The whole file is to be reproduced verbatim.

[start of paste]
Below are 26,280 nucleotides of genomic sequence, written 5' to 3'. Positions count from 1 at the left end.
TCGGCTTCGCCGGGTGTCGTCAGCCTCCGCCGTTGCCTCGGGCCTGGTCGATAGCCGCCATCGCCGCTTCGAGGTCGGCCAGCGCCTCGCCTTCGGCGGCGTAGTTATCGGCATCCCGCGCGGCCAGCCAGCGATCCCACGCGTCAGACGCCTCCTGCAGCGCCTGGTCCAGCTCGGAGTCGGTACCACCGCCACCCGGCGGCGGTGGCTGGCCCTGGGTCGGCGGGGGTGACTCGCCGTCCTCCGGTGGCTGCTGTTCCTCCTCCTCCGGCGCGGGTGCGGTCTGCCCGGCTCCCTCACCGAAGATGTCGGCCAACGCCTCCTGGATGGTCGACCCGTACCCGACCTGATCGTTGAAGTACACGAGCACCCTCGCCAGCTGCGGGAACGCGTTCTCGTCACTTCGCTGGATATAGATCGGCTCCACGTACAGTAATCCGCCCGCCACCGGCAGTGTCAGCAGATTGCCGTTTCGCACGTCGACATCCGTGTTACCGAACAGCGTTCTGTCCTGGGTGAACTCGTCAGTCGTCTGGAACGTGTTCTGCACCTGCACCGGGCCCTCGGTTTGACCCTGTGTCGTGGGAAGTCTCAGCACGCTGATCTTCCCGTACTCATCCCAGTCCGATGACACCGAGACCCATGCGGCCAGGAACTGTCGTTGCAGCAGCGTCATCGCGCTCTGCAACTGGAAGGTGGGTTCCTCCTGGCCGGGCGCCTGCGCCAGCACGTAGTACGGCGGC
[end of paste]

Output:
Below are 26,280 nucleotides of genomic sequence, written 5' to 3'. Positions count from 1 at the left end.
TCGGCTTCGCCGGGTGTCGTCAGCCTCCGCCGTTGCCTCGGGCCTGGTCGATAGCCGCCATCGCCGCTTCGAGGTCGGCCAGCGCCTCGCCTTCGGCGGCGTAGTTATCGGCATCCCGCGCGGCCAGCCAGCGATCCCACGCGTCAGACGCCTCCTGCAGCGCCTGGTCCAGCTCGGAGTCGGTACCACCGCCACCCGGCGGCGGTGGCTGGCCCTGGGTCGGCGGGGGTGACTCGCCGTCCTCCGGTGGCTGCTGTTCCTCCTCCTCCGGCGCGGGTGCGGTCTGCCCGGCTCCCTCACCGAAGATGTCGGCCAACGCCTCCTGGATGGTCGACCCGTACCCGACCTGATCGTTGAAGTACACGAGCACCCTCGCCAGCTGCGGGAACGCGTTCTCGTCACTTCGCTGGATATAGATCGGCTCCACGTACAGTAATCCGCCCGCCACCGGCAGTGTCAGCAGATTGCCGTTTCGCACGTCGACATCCGTGTTACCGAACAGCGTTCTGTCCTGGGTGAACTCGTCAGTCGTCTGGAACGTGTTCTGCACCTGCACCGGGCCCTCGGTTTGACCCTGTGTCGTGGGAAGTCTCAGCACGCTGATCTTCCCGTACTCATCCCAGTCCGATGACACCGAGACCCATGCGGCCAGGAACTGTCGTTGCAGCAGCGTCATCGCGCTCTGCAACTGGAAGGTGGGTTCCTCCTGGCCGGGCGCCTGCGCCAGCACGTAGTACGGCGGC